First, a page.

In an article in the Journal of Neurology, Neurosurgery and Psychiatry, Dr. Christopher H. Hawkes of the Institute of Neurology in London states that certain genetic factors make some people susceptible to a sexually transmitted agent that triggers multiple sclerosis. He does not claim, however, that the disease is always contracted sexually.
But other MS experts were skeptical about the notion, which they said does not have a sound scientific grounding.
"I think the hypothesis is of low credibility," Dr. Graeme Stewart of the University of Sydney in Australia told Reuters Health.
The report, according to Stewart, who is the author of an accompanying editorial, "is not based on original research but is derived from a selective interpretation of old studies" that were carried out for different purposes. It is also based, at least in part, he said, "on assumptions of sexual behavior that are not supported by direct data and that are not particularly credible."
The report is "speculation," according to Dr. Lauren Krupp, a professor of neurology at the State University of New York at Stony Brook. The hypothesis is "really not supported" by scientific evidence, Krupp, who is a spokeswoman for the National Multiple Sclerosis Society, told Reuters Health in an interview.
In MS, the slow destruction of myelin--the thin, protective coating that insulates nerve fibers in the brain and spine--can lead to numbness, muscle weakness and stiffness, impaired vision and coordination problems.
No one knows what causes MS, but both heredity and environment are thought to be involved. About 5% of people with MS also have a sibling with the illness and about 15% have another close relative with the disease. Geography is one environmental factor that seems to come into play. About 1 out of every 2,000 people in temperate climates have MS, compared with just 1 out of every 10,000 people in tropical areas.
Hawkes proposes that "multiple sclerosis is a sexually transmitted infection acquired principally during adolescence and mainly from infected and not necessarily symptomatic males."
In the report, Hawkes cites two types of migration studies to support the hypothesis. It is generally accepted, he states, that moving from a high-risk to a low-risk area--a colder climate to a warmer one--before age 15 lowers the risk of developing MS. And he points out that the reverse situation--people moving from low- to high-risk areas--increases the risk of MS.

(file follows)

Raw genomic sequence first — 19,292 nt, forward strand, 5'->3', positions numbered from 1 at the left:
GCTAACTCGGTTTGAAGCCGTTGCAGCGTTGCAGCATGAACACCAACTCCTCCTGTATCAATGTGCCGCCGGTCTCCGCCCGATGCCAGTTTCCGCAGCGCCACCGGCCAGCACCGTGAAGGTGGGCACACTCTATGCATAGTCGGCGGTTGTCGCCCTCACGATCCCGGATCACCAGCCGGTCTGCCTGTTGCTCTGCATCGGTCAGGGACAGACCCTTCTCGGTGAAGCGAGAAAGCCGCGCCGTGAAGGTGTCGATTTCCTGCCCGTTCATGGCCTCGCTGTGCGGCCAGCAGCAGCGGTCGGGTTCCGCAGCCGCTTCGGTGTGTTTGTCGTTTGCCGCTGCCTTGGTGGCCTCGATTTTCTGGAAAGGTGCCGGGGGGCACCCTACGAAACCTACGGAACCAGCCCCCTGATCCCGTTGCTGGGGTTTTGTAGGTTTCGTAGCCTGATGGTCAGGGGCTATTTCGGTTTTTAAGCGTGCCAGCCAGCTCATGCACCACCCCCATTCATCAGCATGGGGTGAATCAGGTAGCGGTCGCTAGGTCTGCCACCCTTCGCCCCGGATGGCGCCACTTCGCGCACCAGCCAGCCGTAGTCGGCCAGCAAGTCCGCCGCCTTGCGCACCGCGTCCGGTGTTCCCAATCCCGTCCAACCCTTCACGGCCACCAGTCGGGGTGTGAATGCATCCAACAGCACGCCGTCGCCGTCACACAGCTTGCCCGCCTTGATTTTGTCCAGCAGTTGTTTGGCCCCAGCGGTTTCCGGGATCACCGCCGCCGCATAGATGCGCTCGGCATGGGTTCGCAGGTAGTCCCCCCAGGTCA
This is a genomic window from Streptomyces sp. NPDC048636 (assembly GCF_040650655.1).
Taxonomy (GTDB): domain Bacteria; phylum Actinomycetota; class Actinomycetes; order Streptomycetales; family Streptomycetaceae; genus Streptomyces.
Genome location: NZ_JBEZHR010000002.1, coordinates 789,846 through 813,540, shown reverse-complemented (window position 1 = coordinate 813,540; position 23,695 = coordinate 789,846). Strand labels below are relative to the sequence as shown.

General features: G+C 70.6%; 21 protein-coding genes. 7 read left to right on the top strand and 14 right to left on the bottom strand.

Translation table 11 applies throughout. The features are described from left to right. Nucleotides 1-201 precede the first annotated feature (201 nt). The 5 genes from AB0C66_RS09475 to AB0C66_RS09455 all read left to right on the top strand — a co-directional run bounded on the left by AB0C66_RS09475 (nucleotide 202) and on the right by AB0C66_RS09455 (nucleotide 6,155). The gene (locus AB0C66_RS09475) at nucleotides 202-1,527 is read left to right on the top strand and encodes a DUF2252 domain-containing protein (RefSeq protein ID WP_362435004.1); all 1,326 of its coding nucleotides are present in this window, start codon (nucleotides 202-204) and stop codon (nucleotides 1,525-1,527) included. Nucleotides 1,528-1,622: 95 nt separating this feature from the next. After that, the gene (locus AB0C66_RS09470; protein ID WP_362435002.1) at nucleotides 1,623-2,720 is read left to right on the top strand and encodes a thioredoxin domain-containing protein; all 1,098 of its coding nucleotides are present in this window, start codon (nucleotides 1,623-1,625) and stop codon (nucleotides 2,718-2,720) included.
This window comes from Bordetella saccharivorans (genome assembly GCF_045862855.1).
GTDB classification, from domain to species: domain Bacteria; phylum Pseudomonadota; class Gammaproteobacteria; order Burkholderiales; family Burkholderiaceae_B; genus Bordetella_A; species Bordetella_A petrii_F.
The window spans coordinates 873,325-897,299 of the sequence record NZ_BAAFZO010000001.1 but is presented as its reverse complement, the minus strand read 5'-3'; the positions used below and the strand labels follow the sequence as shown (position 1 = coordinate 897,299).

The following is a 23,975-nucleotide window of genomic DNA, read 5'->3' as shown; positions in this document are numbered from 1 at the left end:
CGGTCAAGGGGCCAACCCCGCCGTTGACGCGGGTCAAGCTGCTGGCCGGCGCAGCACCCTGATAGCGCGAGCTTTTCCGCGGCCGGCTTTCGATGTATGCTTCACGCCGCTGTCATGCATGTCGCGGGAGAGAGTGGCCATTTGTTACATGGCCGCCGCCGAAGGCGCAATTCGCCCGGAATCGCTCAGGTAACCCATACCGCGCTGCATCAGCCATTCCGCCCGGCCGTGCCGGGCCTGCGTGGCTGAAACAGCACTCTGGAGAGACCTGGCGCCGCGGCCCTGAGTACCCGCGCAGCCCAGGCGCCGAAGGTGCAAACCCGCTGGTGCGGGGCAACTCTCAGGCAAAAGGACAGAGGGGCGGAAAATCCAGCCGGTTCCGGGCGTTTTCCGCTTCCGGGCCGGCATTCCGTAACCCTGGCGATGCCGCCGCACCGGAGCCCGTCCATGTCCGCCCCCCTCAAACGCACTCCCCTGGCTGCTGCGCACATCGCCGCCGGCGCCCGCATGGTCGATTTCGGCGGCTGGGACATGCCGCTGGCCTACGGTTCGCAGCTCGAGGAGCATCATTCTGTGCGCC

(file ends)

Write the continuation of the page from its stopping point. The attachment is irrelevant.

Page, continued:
"These studies are supportive of an environmental factor and raise the possibility that the risk of multiple sclerosis is established in the teenage years, the time of sexual debut," Hawkes writes.
The UK researcher also cites several clusters and epidemics of MS that occurred in Iceland, the Orkney and Shetland Islands and other locations after foreign troops, who likely had sexual contact with some residents, were stationed there.
Adding to the evidence linking MS to a sexually transmitted infection, according to Hawkes, is that symptoms of the disease are similar to those of a sexually transmitted disease called tropical spastic paraplegia.
Cultural factors also support the idea that MS is sexually transmitted, Hawkes states. He notes that MS is more common in cultures that have more permissive attitudes toward sex. Hawkes also suggests that the low rates of MS in certain groups, including the Maoris in New Zealand and Native Americans, may stem not from genetic differences but from the fact that these cultures have less social interaction with other groups.
To support his claim, Hawkes also notes that the percentage of MS patients who were women began to climb in the early 1970s, when the use of oral contraceptives was increasing. This trend supports a sexually transmitted MS agent, according to Hawkes, because presumably women taking the Pill would be less likely to use barrier methods of birth control, such as condoms, that would block the spread of a sexually transmitted infection.
The report does not prove that MS is sexually transmitted, but it "provides a testable hypothesis," Hawkes said.
According to Krupp, the spokeswoman for the National MS Society, the concept that environmental factors affect MS risk is not new. There are indications that exposure to any of a number of viruses, including the measles virus, which is not sexually transmitted, may affect MS risk, Krupp said, but there is scant evidence for the idea that MS is spread sexually. The report, she said, "does not in any way" suggest that people with MS should abstain from sex with their partners.
SOURCE: Journal of Neurology, Neurosurgery and Psychiatry 2002;73:358-359, 439-443.